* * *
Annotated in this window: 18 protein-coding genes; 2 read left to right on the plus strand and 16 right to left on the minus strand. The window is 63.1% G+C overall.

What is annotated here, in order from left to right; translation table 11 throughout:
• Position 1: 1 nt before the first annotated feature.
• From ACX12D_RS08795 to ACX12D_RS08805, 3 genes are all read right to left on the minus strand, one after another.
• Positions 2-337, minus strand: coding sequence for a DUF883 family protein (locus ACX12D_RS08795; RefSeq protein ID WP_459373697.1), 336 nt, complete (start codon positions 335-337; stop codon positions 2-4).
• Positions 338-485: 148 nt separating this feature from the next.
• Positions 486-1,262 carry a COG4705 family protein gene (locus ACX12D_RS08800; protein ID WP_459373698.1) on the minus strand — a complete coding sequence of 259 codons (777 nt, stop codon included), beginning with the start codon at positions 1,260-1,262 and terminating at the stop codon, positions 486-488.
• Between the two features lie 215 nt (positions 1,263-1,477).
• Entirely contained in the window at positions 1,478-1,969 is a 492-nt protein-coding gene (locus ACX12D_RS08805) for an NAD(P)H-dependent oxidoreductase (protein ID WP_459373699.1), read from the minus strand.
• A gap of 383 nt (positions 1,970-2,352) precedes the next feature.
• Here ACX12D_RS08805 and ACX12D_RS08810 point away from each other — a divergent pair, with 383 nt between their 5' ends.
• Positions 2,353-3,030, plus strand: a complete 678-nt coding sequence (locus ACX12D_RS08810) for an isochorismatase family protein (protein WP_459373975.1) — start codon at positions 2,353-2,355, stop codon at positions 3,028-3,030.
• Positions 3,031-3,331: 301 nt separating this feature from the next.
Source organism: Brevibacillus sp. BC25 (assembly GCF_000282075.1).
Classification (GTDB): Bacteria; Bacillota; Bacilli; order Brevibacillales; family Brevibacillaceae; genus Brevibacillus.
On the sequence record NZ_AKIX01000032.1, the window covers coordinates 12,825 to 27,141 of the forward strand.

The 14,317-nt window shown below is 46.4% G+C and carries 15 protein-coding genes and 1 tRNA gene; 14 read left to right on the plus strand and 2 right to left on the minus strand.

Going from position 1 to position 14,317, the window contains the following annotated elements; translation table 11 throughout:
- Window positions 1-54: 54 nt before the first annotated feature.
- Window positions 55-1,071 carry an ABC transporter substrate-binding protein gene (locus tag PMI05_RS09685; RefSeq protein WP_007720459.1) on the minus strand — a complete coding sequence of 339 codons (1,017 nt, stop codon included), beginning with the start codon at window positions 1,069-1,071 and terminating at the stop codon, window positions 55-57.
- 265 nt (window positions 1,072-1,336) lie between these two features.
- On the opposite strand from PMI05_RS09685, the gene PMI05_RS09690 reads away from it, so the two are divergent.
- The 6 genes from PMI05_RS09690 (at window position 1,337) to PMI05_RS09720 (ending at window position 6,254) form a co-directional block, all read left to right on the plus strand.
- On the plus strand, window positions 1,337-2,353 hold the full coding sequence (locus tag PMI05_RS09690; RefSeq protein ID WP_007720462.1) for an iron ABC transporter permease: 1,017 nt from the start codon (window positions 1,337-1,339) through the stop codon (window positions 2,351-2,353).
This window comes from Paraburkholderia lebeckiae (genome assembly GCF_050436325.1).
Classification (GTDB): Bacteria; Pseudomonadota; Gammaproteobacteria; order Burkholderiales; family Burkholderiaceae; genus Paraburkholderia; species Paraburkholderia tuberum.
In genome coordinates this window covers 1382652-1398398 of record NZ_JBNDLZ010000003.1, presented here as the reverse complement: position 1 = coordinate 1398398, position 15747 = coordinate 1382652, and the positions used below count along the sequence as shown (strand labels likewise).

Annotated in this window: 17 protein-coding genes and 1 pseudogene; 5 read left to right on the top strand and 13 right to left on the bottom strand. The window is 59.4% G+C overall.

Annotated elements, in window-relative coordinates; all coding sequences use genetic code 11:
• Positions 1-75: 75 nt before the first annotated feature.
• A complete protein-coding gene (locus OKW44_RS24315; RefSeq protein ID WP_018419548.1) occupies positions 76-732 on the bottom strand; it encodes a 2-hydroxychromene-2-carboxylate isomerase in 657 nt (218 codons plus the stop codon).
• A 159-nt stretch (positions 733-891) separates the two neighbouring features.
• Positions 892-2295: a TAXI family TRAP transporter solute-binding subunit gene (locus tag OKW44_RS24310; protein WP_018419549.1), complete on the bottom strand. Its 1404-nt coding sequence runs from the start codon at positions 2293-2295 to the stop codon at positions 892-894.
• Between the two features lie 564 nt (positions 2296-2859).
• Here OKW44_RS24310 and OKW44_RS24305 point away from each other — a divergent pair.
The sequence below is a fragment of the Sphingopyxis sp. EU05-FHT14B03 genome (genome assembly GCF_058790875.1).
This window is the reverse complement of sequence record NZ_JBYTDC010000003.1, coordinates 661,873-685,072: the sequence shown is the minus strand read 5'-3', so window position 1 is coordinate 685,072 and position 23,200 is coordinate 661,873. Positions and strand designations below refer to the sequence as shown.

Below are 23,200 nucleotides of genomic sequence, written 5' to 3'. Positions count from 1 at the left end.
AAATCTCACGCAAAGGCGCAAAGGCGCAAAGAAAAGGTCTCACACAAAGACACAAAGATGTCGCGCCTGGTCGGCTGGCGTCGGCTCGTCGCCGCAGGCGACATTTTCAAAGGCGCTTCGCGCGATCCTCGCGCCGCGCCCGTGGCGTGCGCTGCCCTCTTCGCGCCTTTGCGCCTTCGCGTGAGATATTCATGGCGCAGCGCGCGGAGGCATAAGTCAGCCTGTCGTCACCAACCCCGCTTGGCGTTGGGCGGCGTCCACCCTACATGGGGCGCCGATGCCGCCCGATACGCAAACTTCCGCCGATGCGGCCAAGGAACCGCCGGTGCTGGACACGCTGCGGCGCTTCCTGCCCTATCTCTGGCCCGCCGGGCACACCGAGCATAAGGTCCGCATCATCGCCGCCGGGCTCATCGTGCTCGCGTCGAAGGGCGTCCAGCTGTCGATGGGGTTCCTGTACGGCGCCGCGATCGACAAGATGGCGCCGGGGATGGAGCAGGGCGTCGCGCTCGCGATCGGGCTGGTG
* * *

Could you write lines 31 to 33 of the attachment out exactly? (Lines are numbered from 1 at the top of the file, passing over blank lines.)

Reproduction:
• A complete protein-coding gene (locus OKW44_RS24315; RefSeq protein ID WP_018419548.1) occupies positions 76-732 on the bottom strand; it encodes a 2-hydroxychromene-2-carboxylate isomerase in 657 nt (218 codons plus the stop codon).
• A 159-nt stretch (positions 733-891) separates the two neighbouring features.
• Positions 892-2295: a TAXI family TRAP transporter solute-binding subunit gene (locus tag OKW44_RS24310; protein WP_018419549.1), complete on the bottom strand. Its 1404-nt coding sequence runs from the start codon at positions 2293-2295 to the stop codon at positions 892-894.